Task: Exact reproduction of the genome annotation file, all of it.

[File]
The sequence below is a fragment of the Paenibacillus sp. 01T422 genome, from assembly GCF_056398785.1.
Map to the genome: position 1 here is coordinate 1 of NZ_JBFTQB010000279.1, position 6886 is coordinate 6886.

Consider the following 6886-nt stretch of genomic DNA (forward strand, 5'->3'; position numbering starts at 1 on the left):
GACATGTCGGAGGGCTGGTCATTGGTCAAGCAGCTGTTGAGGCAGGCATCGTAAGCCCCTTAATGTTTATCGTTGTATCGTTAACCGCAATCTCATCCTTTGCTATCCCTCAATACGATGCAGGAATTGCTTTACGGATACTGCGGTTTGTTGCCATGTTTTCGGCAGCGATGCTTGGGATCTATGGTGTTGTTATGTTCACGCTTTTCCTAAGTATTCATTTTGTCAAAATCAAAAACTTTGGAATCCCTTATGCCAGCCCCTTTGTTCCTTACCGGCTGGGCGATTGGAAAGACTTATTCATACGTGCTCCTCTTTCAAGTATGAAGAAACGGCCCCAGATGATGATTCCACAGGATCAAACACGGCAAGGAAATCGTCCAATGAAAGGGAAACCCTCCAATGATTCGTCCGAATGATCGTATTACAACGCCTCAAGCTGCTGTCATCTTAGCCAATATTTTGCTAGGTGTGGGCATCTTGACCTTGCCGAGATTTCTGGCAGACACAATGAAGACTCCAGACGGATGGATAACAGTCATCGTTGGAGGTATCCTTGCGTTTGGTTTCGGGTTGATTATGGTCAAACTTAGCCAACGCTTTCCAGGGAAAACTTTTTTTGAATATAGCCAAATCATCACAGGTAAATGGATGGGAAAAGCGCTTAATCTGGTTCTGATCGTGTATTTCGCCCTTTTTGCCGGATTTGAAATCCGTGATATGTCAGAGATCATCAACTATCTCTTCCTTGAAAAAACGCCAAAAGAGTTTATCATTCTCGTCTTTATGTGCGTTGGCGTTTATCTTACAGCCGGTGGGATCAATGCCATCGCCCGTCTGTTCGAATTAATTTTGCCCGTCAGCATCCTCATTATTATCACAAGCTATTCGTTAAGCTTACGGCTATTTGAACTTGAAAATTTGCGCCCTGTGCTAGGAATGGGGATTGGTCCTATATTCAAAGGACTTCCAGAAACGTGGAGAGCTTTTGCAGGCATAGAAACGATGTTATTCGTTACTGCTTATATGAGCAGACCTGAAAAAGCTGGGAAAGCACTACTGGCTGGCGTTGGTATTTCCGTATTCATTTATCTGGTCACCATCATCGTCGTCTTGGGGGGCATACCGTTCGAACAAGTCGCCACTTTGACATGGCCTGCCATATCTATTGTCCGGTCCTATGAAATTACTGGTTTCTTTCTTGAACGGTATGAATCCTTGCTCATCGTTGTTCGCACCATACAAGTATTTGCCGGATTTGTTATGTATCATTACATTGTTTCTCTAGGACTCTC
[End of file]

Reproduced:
The sequence below is a fragment of the Paenibacillus sp. 01T422 genome, from assembly GCF_056398785.1.
Map to the genome: position 1 here is coordinate 1 of NZ_JBFTQB010000279.1, position 6886 is coordinate 6886.

Consider the following 6886-nt stretch of genomic DNA (forward strand, 5'->3'; position numbering starts at 1 on the left):
GACATGTCGGAGGGCTGGTCATTGGTCAAGCAGCTGTTGAGGCAGGCATCGTAAGCCCCTTAATGTTTATCGTTGTATCGTTAACCGCAATCTCATCCTTTGCTATCCCTCAATACGATGCAGGAATTGCTTTACGGATACTGCGGTTTGTTGCCATGTTTTCGGCAGCGATGCTTGGGATCTATGGTGTTGTTATGTTCACGCTTTTCCTAAGTATTCATTTTGTCAAAATCAAAAACTTTGGAATCCCTTATGCCAGCCCCTTTGTTCCTTACCGGCTGGGCGATTGGAAAGACTTATTCATACGTGCTCCTCTTTCAAGTATGAAGAAACGGCCCCAGATGATGATTCCACAGGATCAAACACGGCAAGGAAATCGTCCAATGAAAGGGAAACCCTCCAATGATTCGTCCGAATGATCGTATTACAACGCCTCAAGCTGCTGTCATCTTAGCCAATATTTTGCTAGGTGTGGGCATCTTGACCTTGCCGAGATTTCTGGCAGACACAATGAAGACTCCAGACGGATGGATAACAGTCATCGTTGGAGGTATCCTTGCGTTTGGTTTCGGGTTGATTATGGTCAAACTTAGCCAACGCTTTCCAGGGAAAACTTTTTTTGAATATAGCCAAATCATCACAGGTAAATGGATGGGAAAAGCGCTTAATCTGGTTCTGATCGTGTATTTCGCCCTTTTTGCCGGATTTGAAATCCGTGATATGTCAGAGATCATCAACTATCTCTTCCTTGAAAAAACGCCAAAAGAGTTTATCATTCTCGTCTTTATGTGCGTTGGCGTTTATCTTACAGCCGGTGGGATCAATGCCATCGCCCGTCTGTTCGAATTAATTTTGCCCGTCAGCATCCTCATTATTATCACAAGCTATTCGTTAAGCTTACGGCTATTTGAACTTGAAAATTTGCGCCCTGTGCTAGGAATGGGGATTGGTCCTATATTCAAAGGACTTCCAGAAACGTGGAGAGCTTTTGCAGGCATAGAAACGATGTTATTCGTTACTGCTTATATGAGCAGACCTGAAAAAGCTGGGAAAGCACTACTGGCTGGCGTTGGTATTTCCGTATTCATTTATCTGGTCACCATCATCGTCGTCTTGGGGGGCATACCGTTCGAACAAGTCGCCACTTTGACATGGCCTGCCATATCTATTGTCCGGTCCTATGAAATTACTGGTTTCTTTCTTGAACGGTATGAATCCTTGCTCATCGTTGTTCGCACCATACAAGTATTTGCCGGATTTGTTATGTATCATTACATTGTTTCTCTAGGACTCTC